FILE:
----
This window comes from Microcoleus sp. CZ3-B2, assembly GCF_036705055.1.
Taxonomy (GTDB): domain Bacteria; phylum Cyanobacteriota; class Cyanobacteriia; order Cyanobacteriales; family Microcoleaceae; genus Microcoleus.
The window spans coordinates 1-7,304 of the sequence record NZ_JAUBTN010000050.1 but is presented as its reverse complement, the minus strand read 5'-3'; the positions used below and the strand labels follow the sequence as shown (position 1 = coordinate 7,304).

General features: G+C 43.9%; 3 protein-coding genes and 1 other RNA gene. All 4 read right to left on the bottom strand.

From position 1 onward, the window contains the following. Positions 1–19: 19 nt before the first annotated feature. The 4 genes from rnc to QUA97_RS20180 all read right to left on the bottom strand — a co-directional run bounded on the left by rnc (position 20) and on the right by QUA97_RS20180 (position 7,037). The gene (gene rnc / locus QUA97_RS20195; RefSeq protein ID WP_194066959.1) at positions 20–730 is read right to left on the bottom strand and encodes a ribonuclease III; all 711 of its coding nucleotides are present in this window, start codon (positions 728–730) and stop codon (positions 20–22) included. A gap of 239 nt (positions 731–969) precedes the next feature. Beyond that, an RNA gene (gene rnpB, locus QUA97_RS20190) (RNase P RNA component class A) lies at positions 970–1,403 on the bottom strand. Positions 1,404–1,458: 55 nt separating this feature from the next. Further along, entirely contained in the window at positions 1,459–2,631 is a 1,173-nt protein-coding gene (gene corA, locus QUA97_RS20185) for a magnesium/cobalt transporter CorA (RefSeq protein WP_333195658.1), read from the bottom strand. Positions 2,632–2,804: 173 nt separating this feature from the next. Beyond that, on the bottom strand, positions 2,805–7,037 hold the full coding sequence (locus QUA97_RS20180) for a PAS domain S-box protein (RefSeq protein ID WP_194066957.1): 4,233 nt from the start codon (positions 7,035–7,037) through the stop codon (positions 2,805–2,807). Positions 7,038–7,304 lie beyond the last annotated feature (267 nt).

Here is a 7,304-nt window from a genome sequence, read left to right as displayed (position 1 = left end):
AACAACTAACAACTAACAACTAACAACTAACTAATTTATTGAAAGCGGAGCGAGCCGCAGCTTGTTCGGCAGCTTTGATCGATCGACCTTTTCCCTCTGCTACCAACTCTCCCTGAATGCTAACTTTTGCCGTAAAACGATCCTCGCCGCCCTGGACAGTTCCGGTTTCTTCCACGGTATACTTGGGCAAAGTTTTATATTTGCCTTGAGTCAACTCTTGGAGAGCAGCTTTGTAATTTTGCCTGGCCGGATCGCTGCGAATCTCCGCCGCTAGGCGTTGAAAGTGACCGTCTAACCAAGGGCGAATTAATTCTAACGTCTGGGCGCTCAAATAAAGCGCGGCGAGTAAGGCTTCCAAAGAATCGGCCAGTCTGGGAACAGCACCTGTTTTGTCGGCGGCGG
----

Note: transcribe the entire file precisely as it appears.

This window comes from Microcoleus sp. CZ3-B2, assembly GCF_036705055.1.
Taxonomy (GTDB): domain Bacteria; phylum Cyanobacteriota; class Cyanobacteriia; order Cyanobacteriales; family Microcoleaceae; genus Microcoleus.
The window spans coordinates 1-7,304 of the sequence record NZ_JAUBTN010000050.1 but is presented as its reverse complement, the minus strand read 5'-3'; the positions used below and the strand labels follow the sequence as shown (position 1 = coordinate 7,304).

General features: G+C 43.9%; 3 protein-coding genes and 1 other RNA gene. All 4 read right to left on the bottom strand.

From position 1 onward, the window contains the following. Positions 1–19: 19 nt before the first annotated feature. The 4 genes from rnc to QUA97_RS20180 all read right to left on the bottom strand — a co-directional run bounded on the left by rnc (position 20) and on the right by QUA97_RS20180 (position 7,037). The gene (gene rnc / locus QUA97_RS20195; RefSeq protein ID WP_194066959.1) at positions 20–730 is read right to left on the bottom strand and encodes a ribonuclease III; all 711 of its coding nucleotides are present in this window, start codon (positions 728–730) and stop codon (positions 20–22) included. A gap of 239 nt (positions 731–969) precedes the next feature. Beyond that, an RNA gene (gene rnpB, locus QUA97_RS20190) (RNase P RNA component class A) lies at positions 970–1,403 on the bottom strand. Positions 1,404–1,458: 55 nt separating this feature from the next. Further along, entirely contained in the window at positions 1,459–2,631 is a 1,173-nt protein-coding gene (gene corA, locus QUA97_RS20185) for a magnesium/cobalt transporter CorA (RefSeq protein WP_333195658.1), read from the bottom strand. Positions 2,632–2,804: 173 nt separating this feature from the next. Beyond that, on the bottom strand, positions 2,805–7,037 hold the full coding sequence (locus QUA97_RS20180) for a PAS domain S-box protein (RefSeq protein ID WP_194066957.1): 4,233 nt from the start codon (positions 7,035–7,037) through the stop codon (positions 2,805–2,807). Positions 7,038–7,304 lie beyond the last annotated feature (267 nt).

Here is a 7,304-nt window from a genome sequence, read left to right as displayed (position 1 = left end):
AACAACTAACAACTAACAACTAACAACTAACTAATTTATTGAAAGCGGAGCGAGCCGCAGCTTGTTCGGCAGCTTTGATCGATCGACCTTTTCCCTCTGCTACCAACTCTCCCTGAATGCTAACTTTTGCCGTAAAACGATCCTCGCCGCCCTGGACAGTTCCGGTTTCTTCCACGGTATACTTGGGCAAAGTTTTATATTTGCCTTGAGTCAACTCTTGGAGAGCAGCTTTGTAATTTTGCCTGGCCGGATCGCTGCGAATCTCCGCCGCTAGGCGTTGAAAGTGACCGTCTAACCAAGGGCGAATTAATTCTAACGTCTGGGCGCTCAAATAAAGCGCGGCGAGTAAGGCTTCCAAAGAATCGGCCAGTCTGGGAACAGCACCTGTTTTGTCGGCGGCGG